‘Secretbook’ Lets You Encode Hidden Messages in Your Facebook Pics

Owen Blacker owen at blacker.me.uk
Wed Apr 10 14:16:42 BST 2013


Facebook is a place where you can share pictures of cute animals and fun
activities. Now there’s a browser extension that lets you encode those
images with secret, hard-to-detect messages.

That’s the idea behind
a browser extension released this week by 21-year-old Oxford University
computer science student and former Google intern Owen-Campbell Moore. With
the extension, anyone — you, your sister, a terrorist — could share
messages hidden in JPEG images uploaded to
Facebook<http://www.wired.com/magazine/2013/04/facebookqa/> without
the prying eyes of the company, the government or anyone else noticing or
figuring out what the messages say. The only way to unlock them is through
a password you create.

“The goal of this research was to demonstrate that JPEG steganography can
be performed on social media where it has previously been impossible,”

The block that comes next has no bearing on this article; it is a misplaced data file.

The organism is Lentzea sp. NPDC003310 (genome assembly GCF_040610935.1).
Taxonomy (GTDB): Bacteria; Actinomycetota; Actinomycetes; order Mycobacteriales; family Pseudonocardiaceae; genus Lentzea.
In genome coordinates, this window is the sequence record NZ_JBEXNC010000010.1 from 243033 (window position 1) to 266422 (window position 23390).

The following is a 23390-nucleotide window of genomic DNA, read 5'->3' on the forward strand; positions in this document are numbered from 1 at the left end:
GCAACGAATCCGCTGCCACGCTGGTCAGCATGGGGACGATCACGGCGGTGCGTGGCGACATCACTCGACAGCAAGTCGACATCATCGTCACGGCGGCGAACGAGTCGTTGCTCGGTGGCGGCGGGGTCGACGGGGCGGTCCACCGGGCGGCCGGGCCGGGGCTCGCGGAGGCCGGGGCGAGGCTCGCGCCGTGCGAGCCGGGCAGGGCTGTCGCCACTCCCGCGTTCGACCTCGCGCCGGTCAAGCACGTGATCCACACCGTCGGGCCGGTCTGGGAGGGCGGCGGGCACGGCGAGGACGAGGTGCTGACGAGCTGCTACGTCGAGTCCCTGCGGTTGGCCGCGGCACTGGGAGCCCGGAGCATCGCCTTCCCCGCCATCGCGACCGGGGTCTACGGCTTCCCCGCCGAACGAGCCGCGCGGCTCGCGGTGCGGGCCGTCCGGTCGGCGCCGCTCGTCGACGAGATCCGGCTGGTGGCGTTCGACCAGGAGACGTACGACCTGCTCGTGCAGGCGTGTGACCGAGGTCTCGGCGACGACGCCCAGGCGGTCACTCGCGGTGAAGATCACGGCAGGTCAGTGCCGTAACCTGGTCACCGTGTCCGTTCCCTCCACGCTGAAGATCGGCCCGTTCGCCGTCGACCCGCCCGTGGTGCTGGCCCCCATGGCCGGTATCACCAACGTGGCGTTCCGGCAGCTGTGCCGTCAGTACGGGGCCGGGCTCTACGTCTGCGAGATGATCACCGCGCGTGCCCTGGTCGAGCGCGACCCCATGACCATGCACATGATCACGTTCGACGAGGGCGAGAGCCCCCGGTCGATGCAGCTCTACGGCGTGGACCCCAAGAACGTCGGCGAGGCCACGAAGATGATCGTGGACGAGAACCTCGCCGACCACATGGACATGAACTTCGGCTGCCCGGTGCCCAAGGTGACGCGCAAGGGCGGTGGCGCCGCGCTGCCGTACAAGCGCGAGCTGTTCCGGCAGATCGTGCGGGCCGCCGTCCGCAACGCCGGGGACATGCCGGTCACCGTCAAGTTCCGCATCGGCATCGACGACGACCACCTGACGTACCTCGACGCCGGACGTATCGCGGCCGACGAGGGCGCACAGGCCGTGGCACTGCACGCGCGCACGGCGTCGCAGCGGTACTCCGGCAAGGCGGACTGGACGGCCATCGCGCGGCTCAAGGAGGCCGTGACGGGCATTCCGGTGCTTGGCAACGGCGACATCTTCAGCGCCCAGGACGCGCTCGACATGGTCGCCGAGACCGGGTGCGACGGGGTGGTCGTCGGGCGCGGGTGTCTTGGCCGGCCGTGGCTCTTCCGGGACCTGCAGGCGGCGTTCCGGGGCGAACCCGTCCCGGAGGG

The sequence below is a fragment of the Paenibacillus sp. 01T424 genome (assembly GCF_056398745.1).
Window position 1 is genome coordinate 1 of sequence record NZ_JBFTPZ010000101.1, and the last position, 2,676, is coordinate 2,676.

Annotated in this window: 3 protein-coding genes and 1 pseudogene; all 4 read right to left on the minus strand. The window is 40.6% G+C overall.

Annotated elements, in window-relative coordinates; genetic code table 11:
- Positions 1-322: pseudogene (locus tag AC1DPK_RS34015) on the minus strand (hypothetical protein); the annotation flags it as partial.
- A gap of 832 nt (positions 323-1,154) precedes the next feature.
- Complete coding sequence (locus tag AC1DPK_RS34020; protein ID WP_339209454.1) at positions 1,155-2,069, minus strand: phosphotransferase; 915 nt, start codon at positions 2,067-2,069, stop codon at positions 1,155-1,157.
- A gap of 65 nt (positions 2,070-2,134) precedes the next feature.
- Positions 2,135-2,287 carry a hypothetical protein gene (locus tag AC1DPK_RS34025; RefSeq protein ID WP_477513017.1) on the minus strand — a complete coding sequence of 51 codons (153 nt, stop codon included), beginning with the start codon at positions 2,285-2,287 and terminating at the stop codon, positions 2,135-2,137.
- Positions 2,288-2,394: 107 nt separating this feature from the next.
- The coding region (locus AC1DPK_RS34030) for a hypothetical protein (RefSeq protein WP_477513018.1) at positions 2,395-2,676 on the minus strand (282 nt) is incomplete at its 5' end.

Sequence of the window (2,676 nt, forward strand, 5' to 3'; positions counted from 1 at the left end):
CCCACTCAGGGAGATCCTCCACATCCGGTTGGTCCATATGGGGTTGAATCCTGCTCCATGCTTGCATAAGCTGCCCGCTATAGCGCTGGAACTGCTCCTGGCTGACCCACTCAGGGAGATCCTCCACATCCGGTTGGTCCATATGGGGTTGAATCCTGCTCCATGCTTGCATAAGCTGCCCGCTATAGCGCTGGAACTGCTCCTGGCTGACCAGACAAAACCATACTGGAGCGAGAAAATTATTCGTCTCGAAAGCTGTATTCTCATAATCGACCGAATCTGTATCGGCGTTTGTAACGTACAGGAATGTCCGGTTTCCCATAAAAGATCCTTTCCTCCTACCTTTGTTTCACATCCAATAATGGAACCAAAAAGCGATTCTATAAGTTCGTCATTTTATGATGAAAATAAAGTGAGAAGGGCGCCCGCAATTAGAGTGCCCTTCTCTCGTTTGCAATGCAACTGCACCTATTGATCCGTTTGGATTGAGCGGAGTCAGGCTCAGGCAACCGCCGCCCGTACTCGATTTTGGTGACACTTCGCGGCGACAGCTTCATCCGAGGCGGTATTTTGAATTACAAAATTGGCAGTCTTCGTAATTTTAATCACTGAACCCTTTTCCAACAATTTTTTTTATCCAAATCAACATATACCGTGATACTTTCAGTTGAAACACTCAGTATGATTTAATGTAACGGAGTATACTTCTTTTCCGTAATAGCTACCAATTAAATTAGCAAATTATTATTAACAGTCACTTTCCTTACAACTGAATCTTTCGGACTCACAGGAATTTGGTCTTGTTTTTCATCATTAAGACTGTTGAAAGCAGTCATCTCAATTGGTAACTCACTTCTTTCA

Campbell-Moore tells Danger Room. He says he spent about two months spread
out over the last year working on the extension as a research project for
the university.


It wasn’t easy developing the extension. “Many tools for steganography in
JPEGs have existed in the past although they have always required that the
images are transmitted exactly as they are,” Campbell-Moore says.

This could be a single pixel changed to a different color, and then
repeated over several images, spelling out a message — which you can’t see,
unless you have the translation key, and know which pixel to look for. But
when you upload an image to Facebook, the image is automatically
recompressed, which can lower the image quality. If you’ve encoded a secret
message in the image, Facebook will garble
Facebook competitor Google+ doesn’t do this, so you can share encoded
messages <http://www.greatplay.net/essays/steganography-in-social-media> there
without needing an app for it.

Owen Blacker, London GB
@owenblacker <http://twitter.com/owenblacker>
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